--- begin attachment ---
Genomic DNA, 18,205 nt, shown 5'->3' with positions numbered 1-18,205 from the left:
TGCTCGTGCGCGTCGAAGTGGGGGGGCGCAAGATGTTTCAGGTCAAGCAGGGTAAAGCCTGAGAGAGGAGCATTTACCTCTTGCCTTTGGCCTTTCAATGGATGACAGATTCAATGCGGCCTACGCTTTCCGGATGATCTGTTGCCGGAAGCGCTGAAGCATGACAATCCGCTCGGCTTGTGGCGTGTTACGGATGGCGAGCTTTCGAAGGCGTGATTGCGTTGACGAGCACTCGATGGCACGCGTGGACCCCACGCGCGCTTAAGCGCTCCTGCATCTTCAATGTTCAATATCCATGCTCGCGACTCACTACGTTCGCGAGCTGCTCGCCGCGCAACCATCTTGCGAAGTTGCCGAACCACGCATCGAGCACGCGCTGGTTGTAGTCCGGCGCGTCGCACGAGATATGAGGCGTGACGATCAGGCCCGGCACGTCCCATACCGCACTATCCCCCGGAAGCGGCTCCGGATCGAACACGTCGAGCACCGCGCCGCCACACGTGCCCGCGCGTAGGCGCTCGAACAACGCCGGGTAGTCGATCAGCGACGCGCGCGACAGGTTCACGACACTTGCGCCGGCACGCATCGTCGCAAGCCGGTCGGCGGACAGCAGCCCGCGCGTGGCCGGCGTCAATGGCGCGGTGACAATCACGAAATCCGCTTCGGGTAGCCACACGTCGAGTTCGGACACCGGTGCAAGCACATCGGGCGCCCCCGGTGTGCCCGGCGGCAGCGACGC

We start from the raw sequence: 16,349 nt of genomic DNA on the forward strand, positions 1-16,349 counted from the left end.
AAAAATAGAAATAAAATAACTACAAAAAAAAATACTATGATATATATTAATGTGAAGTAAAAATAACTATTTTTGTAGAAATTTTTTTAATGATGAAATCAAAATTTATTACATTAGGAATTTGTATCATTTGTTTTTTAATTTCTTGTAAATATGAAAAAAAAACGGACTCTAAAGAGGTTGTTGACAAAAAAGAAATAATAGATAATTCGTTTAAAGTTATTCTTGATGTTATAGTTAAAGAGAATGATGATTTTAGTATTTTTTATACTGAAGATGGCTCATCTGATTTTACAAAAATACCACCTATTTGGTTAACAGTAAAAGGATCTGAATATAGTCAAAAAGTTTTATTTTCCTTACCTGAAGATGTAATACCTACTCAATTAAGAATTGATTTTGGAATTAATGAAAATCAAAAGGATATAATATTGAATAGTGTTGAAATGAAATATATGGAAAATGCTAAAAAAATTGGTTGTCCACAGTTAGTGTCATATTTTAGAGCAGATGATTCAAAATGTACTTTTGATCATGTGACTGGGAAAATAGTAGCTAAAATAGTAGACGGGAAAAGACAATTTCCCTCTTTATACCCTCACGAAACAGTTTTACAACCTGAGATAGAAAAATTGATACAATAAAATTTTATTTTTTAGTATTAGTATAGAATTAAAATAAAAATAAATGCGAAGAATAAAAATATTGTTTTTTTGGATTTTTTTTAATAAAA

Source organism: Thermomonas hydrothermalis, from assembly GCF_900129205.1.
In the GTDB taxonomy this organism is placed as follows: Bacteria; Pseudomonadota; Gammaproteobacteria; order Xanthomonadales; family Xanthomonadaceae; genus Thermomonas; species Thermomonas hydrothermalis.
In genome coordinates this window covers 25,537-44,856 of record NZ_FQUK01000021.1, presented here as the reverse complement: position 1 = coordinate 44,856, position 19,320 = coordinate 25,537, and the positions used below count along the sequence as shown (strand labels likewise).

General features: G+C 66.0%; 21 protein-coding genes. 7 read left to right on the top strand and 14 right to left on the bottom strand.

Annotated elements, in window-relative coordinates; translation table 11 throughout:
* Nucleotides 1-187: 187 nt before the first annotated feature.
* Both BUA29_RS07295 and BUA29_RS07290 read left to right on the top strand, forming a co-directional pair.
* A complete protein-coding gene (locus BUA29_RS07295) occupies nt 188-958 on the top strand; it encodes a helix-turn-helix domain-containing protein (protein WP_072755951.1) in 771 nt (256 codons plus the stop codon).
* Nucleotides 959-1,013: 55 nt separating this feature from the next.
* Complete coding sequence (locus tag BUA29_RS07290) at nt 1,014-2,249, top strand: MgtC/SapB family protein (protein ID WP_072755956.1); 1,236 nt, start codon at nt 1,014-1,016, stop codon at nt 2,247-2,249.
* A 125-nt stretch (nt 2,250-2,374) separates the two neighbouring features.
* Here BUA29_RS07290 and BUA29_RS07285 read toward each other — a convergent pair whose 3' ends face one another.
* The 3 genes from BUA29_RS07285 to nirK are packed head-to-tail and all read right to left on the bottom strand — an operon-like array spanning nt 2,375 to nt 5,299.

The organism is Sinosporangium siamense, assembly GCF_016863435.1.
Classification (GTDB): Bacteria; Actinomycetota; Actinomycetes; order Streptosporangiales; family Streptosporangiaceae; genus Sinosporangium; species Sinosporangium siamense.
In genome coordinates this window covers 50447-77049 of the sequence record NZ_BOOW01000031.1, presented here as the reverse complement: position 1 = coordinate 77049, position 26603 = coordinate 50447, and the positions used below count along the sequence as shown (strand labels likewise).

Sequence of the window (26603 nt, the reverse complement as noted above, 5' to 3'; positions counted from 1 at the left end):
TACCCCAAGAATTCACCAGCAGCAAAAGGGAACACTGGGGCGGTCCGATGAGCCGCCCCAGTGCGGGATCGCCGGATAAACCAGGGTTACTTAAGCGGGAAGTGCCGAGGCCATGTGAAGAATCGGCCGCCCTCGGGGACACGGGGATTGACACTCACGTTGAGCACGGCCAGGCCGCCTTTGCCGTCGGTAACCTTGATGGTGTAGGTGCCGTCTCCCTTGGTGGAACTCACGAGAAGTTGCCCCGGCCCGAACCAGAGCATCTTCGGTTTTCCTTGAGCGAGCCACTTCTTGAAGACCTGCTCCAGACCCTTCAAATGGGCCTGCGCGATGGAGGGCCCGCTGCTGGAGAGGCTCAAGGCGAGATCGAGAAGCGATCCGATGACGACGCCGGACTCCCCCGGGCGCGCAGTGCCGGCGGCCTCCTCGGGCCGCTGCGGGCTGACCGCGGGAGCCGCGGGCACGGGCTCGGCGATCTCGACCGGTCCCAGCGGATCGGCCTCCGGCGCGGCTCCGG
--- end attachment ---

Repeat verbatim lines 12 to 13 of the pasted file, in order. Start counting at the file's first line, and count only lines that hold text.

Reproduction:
* A complete protein-coding gene (locus BUA29_RS07295) occupies nt 188-958 on the top strand; it encodes a helix-turn-helix domain-containing protein (protein WP_072755951.1) in 771 nt (256 codons plus the stop codon).
* Nucleotides 959-1,013: 55 nt separating this feature from the next.